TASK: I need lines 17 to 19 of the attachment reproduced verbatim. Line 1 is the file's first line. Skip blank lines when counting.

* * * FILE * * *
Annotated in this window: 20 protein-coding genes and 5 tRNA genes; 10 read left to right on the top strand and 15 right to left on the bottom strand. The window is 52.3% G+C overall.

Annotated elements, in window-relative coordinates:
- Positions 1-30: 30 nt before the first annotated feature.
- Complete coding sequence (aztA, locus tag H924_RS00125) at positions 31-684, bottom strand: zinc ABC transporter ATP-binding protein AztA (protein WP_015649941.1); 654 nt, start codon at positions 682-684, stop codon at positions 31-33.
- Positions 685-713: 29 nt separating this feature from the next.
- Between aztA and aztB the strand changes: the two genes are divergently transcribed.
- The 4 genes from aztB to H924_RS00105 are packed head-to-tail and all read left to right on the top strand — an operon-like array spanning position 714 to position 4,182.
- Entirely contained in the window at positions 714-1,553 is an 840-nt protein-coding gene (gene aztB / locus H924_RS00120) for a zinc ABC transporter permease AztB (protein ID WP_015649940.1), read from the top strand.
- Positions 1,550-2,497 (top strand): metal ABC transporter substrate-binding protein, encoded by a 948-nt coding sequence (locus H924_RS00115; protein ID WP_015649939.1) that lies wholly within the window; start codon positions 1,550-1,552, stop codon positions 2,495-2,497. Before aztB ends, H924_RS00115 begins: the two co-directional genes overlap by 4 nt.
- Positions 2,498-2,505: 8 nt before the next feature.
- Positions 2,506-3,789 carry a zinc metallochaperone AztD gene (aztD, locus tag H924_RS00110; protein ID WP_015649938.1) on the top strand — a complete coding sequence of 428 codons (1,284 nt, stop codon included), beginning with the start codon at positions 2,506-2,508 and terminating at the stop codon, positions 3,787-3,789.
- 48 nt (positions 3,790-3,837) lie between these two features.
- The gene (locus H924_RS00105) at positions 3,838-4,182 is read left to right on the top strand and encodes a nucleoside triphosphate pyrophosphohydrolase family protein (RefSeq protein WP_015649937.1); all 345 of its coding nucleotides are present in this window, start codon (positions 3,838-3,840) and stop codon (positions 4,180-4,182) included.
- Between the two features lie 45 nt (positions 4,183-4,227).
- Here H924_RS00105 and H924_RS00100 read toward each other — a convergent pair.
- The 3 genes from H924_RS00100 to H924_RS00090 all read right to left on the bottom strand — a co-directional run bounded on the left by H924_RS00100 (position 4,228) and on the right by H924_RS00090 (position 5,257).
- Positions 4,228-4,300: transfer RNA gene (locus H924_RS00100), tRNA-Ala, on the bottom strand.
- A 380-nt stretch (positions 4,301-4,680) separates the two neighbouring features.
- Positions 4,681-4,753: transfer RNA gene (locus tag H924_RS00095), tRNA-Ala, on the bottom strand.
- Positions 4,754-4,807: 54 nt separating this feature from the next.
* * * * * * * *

- Positions 4,228-4,300: transfer RNA gene (locus H924_RS00100), tRNA-Ala, on the bottom strand.
- A 380-nt stretch (positions 4,301-4,680) separates the two neighbouring features.
- Positions 4,681-4,753: transfer RNA gene (locus tag H924_RS00095), tRNA-Ala, on the bottom strand.